Above the forest were passing large clouds, to which the crater of Mount Franklin incessantly added fuliginous matter. These clouds, which rolled heavily in the air, were evidently composed of heterogeneous substances. It was not alone from the volcano that they derived their strange opacity and weight. Scoriae, in a state of dust, like powdered pumice-stone, and grayish ashes as small as the finest feculae, were held in suspension in the midst of their thick folds. These ashes are so fine that they have been observed in the air for whole months. After the eruption of 1783 in Iceland for upwards of a year the atmosphere was thus charged with volcanic dust through which the rays of the sun were only with difficulty discernible.
But more often this pulverized matter falls, and this happened on the present occasion. Cyrus Harding and Ayrton had scarcely reached the corral when a sort of black snow like fine gunpowder fell, and instantly changed the appearance of the soil. Trees, meadows, all disappeared beneath a covering several inches in depth. But, very fortunately, the wind blew from the northeast, and the greater part of the cloud dissolved itself over the sea.
“This is very singular, Captain Harding,” said Ayrton.
“It is very serious,” replied the engineer. “This powdered pumice-stone, all this mineral dust, proves how grave is the convulsion going forward in the lower depths of the volcano.”
“But can nothing be done?”
“Nothing, except to note the progress of the phenomenon. Do you, therefore, Ayrton, occupy yourself with the necessary work at the corral. In the meantime I will ascend just beyond the source of Red Creek and examine the condition of the mountain upon its northern aspect. Then—”
“Well, Captain Harding?”
“Then we will pay a visit to Dakkar Grotto. I wish to inspect it. At any rate I will come back for you in two hours.”
Ayrton then proceeded to enter the corral, and, while awaiting the engineer’s return, busied himself with the musmons and goats which seemed to feel a certain uneasiness in presence of these first signs of an eruption.
Meanwhile Cyrus Harding ascended the crest of the eastern spur, passed Red Creek, and arrived at the spot where he and his companions had discovered a sulphurous spring at the time of their first exploration.
How changed was everything! Instead of a single column of smoke he counted thirteen, forced through the soil as if violently propelled by some piston. It was evident that the crust of the earth was subjected in this part of the globe to a frightful pressure. The atmosphere was saturated with gases and carbonic acid, mingled with aqueous vapors. Cyrus Harding felt the volcanic tufa with which the plain was strewn, and which was but pulverized cinders hardened into solid blocks by time, tremble beneath him, but he could discover no traces of fresh lava.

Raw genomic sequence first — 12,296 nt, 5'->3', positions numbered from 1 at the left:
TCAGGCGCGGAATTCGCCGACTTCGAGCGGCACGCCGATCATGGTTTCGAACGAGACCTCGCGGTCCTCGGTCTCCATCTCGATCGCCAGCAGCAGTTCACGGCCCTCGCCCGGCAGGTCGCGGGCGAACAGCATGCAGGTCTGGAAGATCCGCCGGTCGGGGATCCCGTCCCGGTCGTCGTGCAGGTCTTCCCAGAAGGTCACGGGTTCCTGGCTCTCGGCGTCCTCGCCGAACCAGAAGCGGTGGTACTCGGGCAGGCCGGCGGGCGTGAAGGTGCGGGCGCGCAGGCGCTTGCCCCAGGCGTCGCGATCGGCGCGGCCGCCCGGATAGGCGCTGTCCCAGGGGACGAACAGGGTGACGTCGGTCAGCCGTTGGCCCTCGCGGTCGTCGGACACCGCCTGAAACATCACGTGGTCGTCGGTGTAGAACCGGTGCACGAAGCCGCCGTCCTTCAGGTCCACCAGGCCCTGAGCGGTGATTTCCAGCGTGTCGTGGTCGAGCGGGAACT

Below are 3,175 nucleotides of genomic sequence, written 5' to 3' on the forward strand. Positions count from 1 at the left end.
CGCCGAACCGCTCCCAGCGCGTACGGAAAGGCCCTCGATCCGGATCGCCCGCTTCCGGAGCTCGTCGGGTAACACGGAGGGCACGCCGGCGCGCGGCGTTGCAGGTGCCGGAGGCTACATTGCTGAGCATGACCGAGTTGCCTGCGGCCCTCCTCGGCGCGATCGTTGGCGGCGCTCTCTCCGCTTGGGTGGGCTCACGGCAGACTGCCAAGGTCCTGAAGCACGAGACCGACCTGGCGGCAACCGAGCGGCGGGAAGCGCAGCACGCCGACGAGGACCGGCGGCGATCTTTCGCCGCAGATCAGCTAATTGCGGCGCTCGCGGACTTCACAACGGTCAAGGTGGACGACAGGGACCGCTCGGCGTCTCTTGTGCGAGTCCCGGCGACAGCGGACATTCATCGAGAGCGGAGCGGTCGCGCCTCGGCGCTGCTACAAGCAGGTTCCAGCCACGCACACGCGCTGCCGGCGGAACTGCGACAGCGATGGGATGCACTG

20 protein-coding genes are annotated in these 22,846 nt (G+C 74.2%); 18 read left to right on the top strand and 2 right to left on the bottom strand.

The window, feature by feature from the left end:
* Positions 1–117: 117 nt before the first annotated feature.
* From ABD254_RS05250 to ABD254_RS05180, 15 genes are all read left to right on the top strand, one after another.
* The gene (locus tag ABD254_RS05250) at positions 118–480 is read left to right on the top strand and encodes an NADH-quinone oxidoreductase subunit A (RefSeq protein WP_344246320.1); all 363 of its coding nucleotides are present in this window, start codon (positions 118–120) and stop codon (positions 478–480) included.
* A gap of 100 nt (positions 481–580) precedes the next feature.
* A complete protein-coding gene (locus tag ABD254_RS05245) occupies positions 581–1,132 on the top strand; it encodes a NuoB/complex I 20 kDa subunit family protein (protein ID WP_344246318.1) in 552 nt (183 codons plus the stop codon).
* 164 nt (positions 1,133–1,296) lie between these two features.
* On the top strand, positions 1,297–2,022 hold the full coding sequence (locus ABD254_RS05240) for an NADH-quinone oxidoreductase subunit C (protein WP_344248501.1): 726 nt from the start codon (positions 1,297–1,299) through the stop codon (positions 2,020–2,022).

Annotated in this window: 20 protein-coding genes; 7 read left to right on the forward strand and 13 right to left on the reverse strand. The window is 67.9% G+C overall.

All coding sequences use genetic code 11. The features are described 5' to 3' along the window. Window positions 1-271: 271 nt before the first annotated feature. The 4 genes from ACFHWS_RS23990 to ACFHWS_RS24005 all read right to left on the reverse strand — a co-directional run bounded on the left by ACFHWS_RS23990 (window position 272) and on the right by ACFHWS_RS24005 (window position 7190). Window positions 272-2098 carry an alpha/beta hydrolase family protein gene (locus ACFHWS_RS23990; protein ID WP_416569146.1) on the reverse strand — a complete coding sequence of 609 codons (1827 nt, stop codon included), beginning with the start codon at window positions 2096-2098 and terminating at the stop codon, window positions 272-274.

The engineer became more assured of this when he observed all the northern part of Mount Franklin. Pillars of smoke and flame escaped from the crater; a hail of scoriae fell on the ground; but no current of lava burst from the mouth of the volcano, which proved that the volcanic matter had not yet attained the level of the superior orifice of the central shaft.
“But I would prefer that it were so,” said Cyrus Harding to himself. “At any rate, I should then know that the lava had followed its accustomed track. Who can say that it may not take a new course? But the danger does not consist in that! Captain Nemo foresaw it clearly! No, the danger does not lie there!”
Cyrus Harding advanced towards the enormous causeway whose prolongation enclosed the narrow Shark Gulf. He could now sufficiently examine on this side the ancient channels of the lava. There was no doubt in his mind that the most recent eruption had occurred at a far-distant epoch.
He then returned by the same way, listening attentively to the subterranean mutterings which rolled like long-continued thunder, interrupted by deafening explosions. At nine in the morning he reached the corral.
Ayrton awaited him.
“The animals are cared for, Captain Harding,” said Ayrton.
“They seem uneasy, Captain Harding.”
“Yes, instinct speaks through them, and instinct is never deceived.”
“Are you ready?”
“Take a lamp, Ayrton,” answered the engineer; “we will start at once.”